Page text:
Wet Weather Breeds Phytophthora in Young Apple Plantings
This growing season has been a tricky one for Eastern apple growers – with a plethora of fungal and bacterial diseases flourishing under the higher than normal rainfall, researchers are also seeing diseases that haven’t been a major problem for many, many years.
In fact, when a couple of growers contacted Dan Cooley, Professor of Plant Pathology with the University of Massachusetts with new trees dying back, the original culprit was suspected to be fire blight.
“We went out to visit and when we saw it the symptoms, [they] didn’t match up,” he says.
The trees lacked the tell-tale fire blight symptoms. These trees in question were either completely dead with brown leaves to some that were wilting to some that had chlorotic, yellow leaves that would eventually turn brown.
And, in a very wet part of the orchard, the incidents were concentrated.
The trees were dug up to be examined further. When cuts were made into the trees, wood was turning brown, beginning at the roots and extending up to the crown area, depending on how symptomatic the tree was. Cooley also said the trees that were beginning to wilt still had a lot of green tissue in the stem.
“‘It looks a lot like, to me, Phytophthora crown and root rot,’” he told the grower.
Phytophthora is a water fungi, so this year’s wet weather has been a breeding ground.
“It needs a lot of water to do its thing,” he says. “In fact, it literally produces swimming spores.”
Cooley says soils saturated for more than 24 hours, but more like 48 hours, are breeding grounds for Phytophthora.
“We’ve really had at worst normal levels of rain, at least in the Northeast for the last 5 or 10 years and the other extreme has been dry weather, not wet weather,” he says. “We really haven’t had those sorts of years for quite a while.”
While there are rootstocks that provide some resistance to Phytophthora and crown rot, such as M.9 and B.9, there are limitations to this resistance.
“It’s not absolute. It doesn’t mean the tree is immune, but under normal conditions, even under some semi-wet conditions, those rootstocks are not going to get Phytophthora,” he says. “The resistance is conditional on wet weather or wet sites and on how stressed that tree is.”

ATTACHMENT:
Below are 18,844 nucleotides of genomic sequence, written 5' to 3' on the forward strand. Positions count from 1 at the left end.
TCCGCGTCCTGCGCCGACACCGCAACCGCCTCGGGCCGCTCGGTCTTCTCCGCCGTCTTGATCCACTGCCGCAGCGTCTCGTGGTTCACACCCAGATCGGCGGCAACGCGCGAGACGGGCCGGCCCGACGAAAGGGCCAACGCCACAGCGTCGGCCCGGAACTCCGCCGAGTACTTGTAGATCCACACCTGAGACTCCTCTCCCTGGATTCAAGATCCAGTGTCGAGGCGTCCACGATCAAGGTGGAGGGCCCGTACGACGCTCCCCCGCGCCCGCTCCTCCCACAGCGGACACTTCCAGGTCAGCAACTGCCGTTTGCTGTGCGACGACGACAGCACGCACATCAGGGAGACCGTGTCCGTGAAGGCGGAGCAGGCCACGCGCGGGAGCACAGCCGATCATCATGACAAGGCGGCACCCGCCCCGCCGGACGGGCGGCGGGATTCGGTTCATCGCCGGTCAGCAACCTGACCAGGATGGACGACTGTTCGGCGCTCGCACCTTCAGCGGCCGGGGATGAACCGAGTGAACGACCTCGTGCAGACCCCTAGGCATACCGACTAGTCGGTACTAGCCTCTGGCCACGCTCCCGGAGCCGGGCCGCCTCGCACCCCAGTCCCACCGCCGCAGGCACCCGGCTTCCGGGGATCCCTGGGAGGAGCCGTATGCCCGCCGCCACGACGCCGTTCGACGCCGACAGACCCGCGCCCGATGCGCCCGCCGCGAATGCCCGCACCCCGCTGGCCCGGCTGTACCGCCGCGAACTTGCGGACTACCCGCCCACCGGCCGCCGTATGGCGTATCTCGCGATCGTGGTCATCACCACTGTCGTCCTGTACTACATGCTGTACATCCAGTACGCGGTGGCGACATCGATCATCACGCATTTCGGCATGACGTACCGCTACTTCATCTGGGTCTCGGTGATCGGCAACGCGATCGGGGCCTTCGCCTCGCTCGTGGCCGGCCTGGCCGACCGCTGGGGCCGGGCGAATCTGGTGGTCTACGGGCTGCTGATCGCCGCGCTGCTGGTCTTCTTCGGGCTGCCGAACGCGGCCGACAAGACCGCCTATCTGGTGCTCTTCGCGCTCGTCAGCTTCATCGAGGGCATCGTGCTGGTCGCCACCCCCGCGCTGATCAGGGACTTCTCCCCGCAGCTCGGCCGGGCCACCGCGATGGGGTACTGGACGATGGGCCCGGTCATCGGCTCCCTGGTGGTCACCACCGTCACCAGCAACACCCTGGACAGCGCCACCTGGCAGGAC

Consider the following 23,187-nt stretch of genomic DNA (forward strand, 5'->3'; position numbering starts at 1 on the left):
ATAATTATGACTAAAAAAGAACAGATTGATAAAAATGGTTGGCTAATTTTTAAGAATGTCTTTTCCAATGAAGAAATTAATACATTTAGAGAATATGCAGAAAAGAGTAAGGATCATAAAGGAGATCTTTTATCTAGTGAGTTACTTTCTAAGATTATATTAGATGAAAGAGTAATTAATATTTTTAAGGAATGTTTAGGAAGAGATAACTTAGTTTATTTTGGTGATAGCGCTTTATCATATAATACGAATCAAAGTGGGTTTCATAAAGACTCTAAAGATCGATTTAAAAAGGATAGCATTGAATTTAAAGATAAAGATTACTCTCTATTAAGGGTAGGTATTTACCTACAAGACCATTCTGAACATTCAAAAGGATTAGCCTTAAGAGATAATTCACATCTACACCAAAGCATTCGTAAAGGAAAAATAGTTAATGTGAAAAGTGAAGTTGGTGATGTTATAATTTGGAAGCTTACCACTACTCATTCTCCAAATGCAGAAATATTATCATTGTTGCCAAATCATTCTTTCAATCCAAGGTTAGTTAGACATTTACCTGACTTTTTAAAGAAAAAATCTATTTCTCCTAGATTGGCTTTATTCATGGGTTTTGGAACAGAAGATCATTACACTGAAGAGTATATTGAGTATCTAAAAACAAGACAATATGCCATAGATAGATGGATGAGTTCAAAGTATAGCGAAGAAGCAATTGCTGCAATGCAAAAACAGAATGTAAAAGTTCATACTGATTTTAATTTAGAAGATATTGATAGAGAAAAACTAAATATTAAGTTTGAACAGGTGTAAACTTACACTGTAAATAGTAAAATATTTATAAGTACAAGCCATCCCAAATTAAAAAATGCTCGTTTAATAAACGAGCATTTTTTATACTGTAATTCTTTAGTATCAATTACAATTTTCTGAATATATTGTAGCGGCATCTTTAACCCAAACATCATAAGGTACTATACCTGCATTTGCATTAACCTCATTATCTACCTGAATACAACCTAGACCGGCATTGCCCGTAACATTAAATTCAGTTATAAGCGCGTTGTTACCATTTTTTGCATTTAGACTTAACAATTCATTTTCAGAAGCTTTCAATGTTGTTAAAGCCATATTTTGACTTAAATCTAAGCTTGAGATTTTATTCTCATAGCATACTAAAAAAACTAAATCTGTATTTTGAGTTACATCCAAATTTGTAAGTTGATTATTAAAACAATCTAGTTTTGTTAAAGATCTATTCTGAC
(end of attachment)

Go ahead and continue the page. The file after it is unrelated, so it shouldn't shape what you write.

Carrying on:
The plantings that Cooley diagnosed as having Phytophthora were on B.9.
“It was surprising to see that they were getting the disease,” he says.
Cooley suggests growers ensure that wet sites within an orchard have proper drainage. Growers should also consider berming, especially on sites with heavy soils and wet spots.
“They’ve only got to get the soil up maybe 6 or 8 inches. It doesn’t have to be up very high to get them a lot of benefit,” he says. “If they were able to build a raised bed 6 or 8 inches high and maybe 3 feet wide, for their trellised plantings that would help quite a bit particularly with heavy soils.”
Cooley says one of the best things a grower can do is take the mindset of prevention when it comes to Phytophthora.
“Assume it is there and the best thing a grower can do is to try to keep it in check,” he says.
Cooley says growers can also use some chemical aids as soil drenches to help new plantings get off on the right foot. He suggests labels be checked, but some fungicides could be used as root dips for replant sites as well.
Fungicides such as Ridomil Gold SL (Syngenta) or MetaStar (Arysta LifeScience) could be used as a soil drench and phosphite fungicides could be applied as foliar sprays or as a root dip. Phosphites, Cooley says, can help stimulate the tree to be more resistant. Copper fungicides could also be applied as soil drenches. Phosphites shouldn’t be applied within one to three weeks of copper sprays, though, as they could damage the young tree’s leaves.
But, if a tree is showing serious symptoms, Cooley says the best course of action is to pull out trees with Phytophthora and replant. The site will be more productive than nursing along symptomatic trees.
“Phytophthora is most problematic on new plantings, trees in the first one to three years. That’s when most of serious problems pop up,” he says. “Once they make it to larger trees and the root systems have a chance to develop, they have a better chance of handling it OK.”
As long as the soil is still wet, the fungus is able to reproduce. This is important to understand, especially with young trees.
“One of the reasons we see this so often on these newly planted and young plantings, is the combination of transplanting shock and getting that root system established,” he says. “Anything you can do to minimize the transplanting shock — such as getting trees in early, making sure they’re not sitting out in the sun for a half a day before they actually get in the ground — that sort of thing is going to help you stay away from transplant stress.”